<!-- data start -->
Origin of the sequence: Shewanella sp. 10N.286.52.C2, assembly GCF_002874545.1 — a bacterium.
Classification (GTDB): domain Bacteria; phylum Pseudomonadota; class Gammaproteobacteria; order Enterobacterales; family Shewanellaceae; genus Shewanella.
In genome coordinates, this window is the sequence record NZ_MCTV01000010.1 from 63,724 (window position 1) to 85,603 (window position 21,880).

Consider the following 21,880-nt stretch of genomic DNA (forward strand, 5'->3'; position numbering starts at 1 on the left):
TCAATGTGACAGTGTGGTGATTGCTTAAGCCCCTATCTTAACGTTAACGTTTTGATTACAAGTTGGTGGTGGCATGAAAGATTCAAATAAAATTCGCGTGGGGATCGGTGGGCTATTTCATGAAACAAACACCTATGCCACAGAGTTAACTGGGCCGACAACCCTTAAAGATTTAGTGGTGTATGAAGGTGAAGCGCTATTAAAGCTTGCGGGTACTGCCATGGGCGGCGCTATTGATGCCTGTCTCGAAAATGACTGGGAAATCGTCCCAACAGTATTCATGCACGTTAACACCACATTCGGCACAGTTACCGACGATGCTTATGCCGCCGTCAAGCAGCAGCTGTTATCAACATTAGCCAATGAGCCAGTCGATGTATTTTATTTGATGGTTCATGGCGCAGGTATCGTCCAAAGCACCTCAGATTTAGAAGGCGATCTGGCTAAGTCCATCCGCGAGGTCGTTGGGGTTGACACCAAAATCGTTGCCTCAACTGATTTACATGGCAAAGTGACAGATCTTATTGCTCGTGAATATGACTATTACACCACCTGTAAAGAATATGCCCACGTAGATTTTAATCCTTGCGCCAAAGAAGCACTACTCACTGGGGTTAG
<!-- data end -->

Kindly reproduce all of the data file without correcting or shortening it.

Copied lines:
Origin of the sequence: Shewanella sp. 10N.286.52.C2, assembly GCF_002874545.1 — a bacterium.
Classification (GTDB): domain Bacteria; phylum Pseudomonadota; class Gammaproteobacteria; order Enterobacterales; family Shewanellaceae; genus Shewanella.
In genome coordinates, this window is the sequence record NZ_MCTV01000010.1 from 63,724 (window position 1) to 85,603 (window position 21,880).

Consider the following 21,880-nt stretch of genomic DNA (forward strand, 5'->3'; position numbering starts at 1 on the left):
TCAATGTGACAGTGTGGTGATTGCTTAAGCCCCTATCTTAACGTTAACGTTTTGATTACAAGTTGGTGGTGGCATGAAAGATTCAAATAAAATTCGCGTGGGGATCGGTGGGCTATTTCATGAAACAAACACCTATGCCACAGAGTTAACTGGGCCGACAACCCTTAAAGATTTAGTGGTGTATGAAGGTGAAGCGCTATTAAAGCTTGCGGGTACTGCCATGGGCGGCGCTATTGATGCCTGTCTCGAAAATGACTGGGAAATCGTCCCAACAGTATTCATGCACGTTAACACCACATTCGGCACAGTTACCGACGATGCTTATGCCGCCGTCAAGCAGCAGCTGTTATCAACATTAGCCAATGAGCCAGTCGATGTATTTTATTTGATGGTTCATGGCGCAGGTATCGTCCAAAGCACCTCAGATTTAGAAGGCGATCTGGCTAAGTCCATCCGCGAGGTCGTTGGGGTTGACACCAAAATCGTTGCCTCAACTGATTTACATGGCAAAGTGACAGATCTTATTGCTCGTGAATATGACTATTACACCACCTGTAAAGAATATGCCCACGTAGATTTTAATCCTTGCGCCAAAGAAGCACTACTCACTGGGGTTAG